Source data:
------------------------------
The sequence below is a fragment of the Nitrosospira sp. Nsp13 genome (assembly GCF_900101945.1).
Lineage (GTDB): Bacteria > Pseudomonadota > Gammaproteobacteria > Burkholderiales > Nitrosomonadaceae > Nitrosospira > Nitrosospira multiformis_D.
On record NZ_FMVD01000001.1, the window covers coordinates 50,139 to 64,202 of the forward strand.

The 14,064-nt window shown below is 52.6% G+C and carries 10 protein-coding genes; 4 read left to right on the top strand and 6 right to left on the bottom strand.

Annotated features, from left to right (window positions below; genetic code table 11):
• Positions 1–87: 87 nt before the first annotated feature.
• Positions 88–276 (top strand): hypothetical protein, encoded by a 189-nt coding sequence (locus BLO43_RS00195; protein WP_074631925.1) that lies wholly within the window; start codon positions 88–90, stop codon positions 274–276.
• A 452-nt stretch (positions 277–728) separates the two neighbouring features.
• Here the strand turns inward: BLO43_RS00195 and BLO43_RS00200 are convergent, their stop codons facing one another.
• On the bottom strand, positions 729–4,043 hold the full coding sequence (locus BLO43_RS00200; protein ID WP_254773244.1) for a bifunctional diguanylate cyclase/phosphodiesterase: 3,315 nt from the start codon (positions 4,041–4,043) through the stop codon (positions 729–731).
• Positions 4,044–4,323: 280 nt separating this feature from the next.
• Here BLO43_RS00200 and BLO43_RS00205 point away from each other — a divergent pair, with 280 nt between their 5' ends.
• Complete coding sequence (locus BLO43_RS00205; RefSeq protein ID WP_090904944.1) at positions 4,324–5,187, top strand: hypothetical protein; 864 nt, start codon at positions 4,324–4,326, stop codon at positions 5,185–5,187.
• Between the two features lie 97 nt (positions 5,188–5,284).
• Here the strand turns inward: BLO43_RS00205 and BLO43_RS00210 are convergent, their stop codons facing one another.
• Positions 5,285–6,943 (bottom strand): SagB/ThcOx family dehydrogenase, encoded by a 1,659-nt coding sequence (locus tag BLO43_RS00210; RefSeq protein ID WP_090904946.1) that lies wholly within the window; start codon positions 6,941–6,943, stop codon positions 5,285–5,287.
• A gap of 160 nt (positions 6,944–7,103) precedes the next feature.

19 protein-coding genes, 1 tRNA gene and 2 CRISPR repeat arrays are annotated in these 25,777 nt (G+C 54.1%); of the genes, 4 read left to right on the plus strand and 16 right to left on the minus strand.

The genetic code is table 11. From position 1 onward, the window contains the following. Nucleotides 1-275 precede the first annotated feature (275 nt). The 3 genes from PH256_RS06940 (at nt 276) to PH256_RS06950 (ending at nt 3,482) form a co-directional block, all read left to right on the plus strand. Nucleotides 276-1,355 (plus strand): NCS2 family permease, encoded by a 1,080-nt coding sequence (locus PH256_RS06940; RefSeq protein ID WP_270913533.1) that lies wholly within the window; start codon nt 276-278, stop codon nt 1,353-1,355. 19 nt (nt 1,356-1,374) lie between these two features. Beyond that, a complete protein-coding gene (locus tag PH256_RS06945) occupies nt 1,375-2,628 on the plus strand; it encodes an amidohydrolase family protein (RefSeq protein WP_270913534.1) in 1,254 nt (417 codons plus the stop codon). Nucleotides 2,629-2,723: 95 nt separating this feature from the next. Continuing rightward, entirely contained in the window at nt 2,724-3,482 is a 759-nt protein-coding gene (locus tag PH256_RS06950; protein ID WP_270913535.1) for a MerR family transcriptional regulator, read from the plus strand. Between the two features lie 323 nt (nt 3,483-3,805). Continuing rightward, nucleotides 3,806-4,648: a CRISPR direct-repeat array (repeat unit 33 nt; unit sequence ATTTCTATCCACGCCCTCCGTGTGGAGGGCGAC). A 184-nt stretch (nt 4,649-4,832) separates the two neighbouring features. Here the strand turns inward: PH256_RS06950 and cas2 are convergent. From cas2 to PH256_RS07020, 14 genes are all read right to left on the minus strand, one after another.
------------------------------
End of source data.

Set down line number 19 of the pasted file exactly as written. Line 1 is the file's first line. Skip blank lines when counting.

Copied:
The genetic code is table 11. From position 1 onward, the window contains the following. Nucleotides 1-275 precede the first annotated feature (275 nt). The 3 genes from PH256_RS06940 (at nt 276) to PH256_RS06950 (ending at nt 3,482) form a co-directional block, all read left to right on the plus strand. Nucleotides 276-1,355 (plus strand): NCS2 family permease, encoded by a 1,080-nt coding sequence (locus PH256_RS06940; RefSeq protein ID WP_270913533.1) that lies wholly within the window; start codon nt 276-278, stop codon nt 1,353-1,355. 19 nt (nt 1,356-1,374) lie between these two features. Beyond that, a complete protein-coding gene (locus tag PH256_RS06945) occupies nt 1,375-2,628 on the plus strand; it encodes an amidohydrolase family protein (RefSeq protein WP_270913534.1) in 1,254 nt (417 codons plus the stop codon). Nucleotides 2,629-2,723: 95 nt separating this feature from the next. Continuing rightward, entirely contained in the window at nt 2,724-3,482 is a 759-nt protein-coding gene (locus tag PH256_RS06950; protein ID WP_270913535.1) for a MerR family transcriptional regulator, read from the plus strand. Between the two features lie 323 nt (nt 3,483-3,805). Continuing rightward, nucleotides 3,806-4,648: a CRISPR direct-repeat array (repeat unit 33 nt; unit sequence ATTTCTATCCACGCCCTCCGTGTGGAGGGCGAC). A 184-nt stretch (nt 4,649-4,832) separates the two neighbouring features. Here the strand turns inward: PH256_RS06950 and cas2 are convergent. From cas2 to PH256_RS07020, 14 genes are all read right to left on the minus strand, one after another.